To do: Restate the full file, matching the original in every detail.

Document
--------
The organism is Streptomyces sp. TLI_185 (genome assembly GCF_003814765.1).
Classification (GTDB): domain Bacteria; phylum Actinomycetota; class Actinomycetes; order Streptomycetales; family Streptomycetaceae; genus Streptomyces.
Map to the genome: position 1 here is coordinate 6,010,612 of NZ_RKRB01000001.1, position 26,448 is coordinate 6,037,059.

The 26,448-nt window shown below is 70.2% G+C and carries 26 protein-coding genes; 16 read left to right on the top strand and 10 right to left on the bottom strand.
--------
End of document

The organism is Streptomyces sp. TLI_185 (genome assembly GCF_003814765.1).
Classification (GTDB): domain Bacteria; phylum Actinomycetota; class Actinomycetes; order Streptomycetales; family Streptomycetaceae; genus Streptomyces.
Map to the genome: position 1 here is coordinate 6,010,612 of NZ_RKRB01000001.1, position 26,448 is coordinate 6,037,059.

The 26,448-nt window shown below is 70.2% G+C and carries 26 protein-coding genes; 16 read left to right on the top strand and 10 right to left on the bottom strand.